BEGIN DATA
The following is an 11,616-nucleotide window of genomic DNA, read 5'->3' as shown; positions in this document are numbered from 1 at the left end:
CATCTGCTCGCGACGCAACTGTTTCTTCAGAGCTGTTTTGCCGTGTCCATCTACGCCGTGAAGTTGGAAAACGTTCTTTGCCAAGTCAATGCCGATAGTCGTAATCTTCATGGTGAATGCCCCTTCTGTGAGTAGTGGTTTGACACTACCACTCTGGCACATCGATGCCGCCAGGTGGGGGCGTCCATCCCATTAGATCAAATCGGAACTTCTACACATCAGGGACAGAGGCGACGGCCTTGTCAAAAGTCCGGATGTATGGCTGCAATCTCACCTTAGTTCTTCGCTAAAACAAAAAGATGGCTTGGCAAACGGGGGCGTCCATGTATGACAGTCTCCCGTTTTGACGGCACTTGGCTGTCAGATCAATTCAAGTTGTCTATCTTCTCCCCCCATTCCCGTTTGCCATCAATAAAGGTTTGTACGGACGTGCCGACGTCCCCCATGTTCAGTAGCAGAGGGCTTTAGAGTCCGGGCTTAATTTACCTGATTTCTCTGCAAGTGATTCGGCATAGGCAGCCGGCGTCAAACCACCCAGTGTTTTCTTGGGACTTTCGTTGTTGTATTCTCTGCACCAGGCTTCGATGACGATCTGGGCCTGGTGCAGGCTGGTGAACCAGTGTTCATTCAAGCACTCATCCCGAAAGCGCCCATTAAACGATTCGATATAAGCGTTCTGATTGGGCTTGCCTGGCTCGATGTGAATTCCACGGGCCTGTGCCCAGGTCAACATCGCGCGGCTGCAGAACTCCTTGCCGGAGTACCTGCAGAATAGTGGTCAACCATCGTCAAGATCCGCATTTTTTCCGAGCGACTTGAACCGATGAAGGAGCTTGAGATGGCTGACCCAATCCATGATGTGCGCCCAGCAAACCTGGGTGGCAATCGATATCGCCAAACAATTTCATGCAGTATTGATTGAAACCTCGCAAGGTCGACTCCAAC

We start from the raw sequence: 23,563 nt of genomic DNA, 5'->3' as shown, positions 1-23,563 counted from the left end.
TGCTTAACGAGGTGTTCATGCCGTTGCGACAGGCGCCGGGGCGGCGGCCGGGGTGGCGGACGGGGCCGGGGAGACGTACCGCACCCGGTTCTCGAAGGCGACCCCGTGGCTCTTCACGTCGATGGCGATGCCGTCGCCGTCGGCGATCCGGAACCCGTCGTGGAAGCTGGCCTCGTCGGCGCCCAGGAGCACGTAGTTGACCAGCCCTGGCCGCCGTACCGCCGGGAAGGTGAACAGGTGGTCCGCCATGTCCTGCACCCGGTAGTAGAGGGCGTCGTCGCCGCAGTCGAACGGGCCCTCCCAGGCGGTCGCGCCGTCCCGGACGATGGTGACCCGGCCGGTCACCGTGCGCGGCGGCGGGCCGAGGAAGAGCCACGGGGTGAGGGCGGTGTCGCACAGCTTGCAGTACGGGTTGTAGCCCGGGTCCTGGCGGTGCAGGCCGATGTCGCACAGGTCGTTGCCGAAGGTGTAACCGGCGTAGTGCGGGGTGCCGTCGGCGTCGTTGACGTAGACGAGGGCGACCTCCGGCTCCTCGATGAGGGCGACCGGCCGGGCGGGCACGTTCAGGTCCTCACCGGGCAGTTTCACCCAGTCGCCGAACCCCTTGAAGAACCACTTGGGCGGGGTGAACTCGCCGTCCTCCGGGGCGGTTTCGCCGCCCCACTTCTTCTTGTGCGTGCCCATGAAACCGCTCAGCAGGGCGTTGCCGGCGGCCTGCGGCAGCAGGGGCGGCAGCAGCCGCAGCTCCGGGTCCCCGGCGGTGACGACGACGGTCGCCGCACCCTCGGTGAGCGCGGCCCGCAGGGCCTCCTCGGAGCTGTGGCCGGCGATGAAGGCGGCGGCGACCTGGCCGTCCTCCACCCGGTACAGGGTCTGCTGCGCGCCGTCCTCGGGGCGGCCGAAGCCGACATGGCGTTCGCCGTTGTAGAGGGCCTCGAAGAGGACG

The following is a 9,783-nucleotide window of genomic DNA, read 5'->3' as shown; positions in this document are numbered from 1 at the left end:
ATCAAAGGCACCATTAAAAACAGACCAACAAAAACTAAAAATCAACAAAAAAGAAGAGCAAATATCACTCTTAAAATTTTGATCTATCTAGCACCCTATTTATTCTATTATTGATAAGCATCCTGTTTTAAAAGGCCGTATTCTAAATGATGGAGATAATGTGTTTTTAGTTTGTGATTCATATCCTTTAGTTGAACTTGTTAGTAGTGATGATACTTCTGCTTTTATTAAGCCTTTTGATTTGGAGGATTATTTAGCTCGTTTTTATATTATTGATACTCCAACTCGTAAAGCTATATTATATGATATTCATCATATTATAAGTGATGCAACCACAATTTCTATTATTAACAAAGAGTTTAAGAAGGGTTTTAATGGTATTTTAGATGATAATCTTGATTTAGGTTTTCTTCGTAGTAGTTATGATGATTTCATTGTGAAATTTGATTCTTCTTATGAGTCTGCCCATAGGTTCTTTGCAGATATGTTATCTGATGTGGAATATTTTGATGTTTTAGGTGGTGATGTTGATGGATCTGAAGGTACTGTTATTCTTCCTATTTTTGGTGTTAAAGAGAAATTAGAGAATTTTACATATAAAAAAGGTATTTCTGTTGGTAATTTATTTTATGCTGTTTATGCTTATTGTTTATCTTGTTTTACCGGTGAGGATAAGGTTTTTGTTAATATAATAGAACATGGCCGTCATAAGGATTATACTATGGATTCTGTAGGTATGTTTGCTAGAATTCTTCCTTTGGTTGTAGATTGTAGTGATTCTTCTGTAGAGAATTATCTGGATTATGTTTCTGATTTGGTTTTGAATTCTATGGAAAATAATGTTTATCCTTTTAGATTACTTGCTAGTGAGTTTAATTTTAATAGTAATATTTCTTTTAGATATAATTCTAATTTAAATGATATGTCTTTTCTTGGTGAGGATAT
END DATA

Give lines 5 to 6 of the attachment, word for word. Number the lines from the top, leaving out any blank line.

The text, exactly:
The following is a 9,783-nucleotide window of genomic DNA, read 5'->3' as shown; positions in this document are numbered from 1 at the left end:
ATCAAAGGCACCATTAAAAACAGACCAACAAAAACTAAAAATCAACAAAAAAGAAGAGCAAATATCACTCTTAAAATTTTGATCTATCTAGCACCCTATTTATTCTATTATTGATAAGCATCCTGTTTTAAAAGGCCGTATTCTAAATGATGGAGATAATGTGTTTTTAGTTTGTGATTCATATCCTTTAGTTGAACTTGTTAGTAGTGATGATACTTCTGCTTTTATTAAGCCTTTTGATTTGGAGGATTATTTAGCTCGTTTTTATATTATTGATACTCCAACTCGTAAAGCTATATTATATGATATTCATCATATTATAAGTGATGCAACCACAATTTCTATTATTAACAAAGAGTTTAAGAAGGGTTTTAATGGTATTTTAGATGATAATCTTGATTTAGGTTTTCTTCGTAGTAGTTATGATGATTTCATTGTGAAATTTGATTCTTCTTATGAGTCTGCCCATAGGTTCTTTGCAGATATGTTATCTGATGTGGAATATTTTGATGTTTTAGGTGGTGATGTTGATGGATCTGAAGGTACTGTTATTCTTCCTATTTTTGGTGTTAAAGAGAAATTAGAGAATTTTACATATAAAAAAGGTATTTCTGTTGGTAATTTATTTTATGCTGTTTATGCTTATTGTTTATCTTGTTTTACCGGTGAGGATAAGGTTTTTGTTAATATAATAGAACATGGCCGTCATAAGGATTATACTATGGATTCTGTAGGTATGTTTGCTAGAATTCTTCCTTTGGTTGTAGATTGTAGTGATTCTTCTGTAGAGAATTATCTGGATTATGTTTCTGATTTGGTTTTGAATTCTATGGAAAATAATGTTTATCCTTTTAGATTACTTGCTAGTGAGTTTAATTTTAATAGTAATATTTCTTTTAGATATAATTCTAATTTAAATGATATGTCTTTTCTTGGTGAGGATAT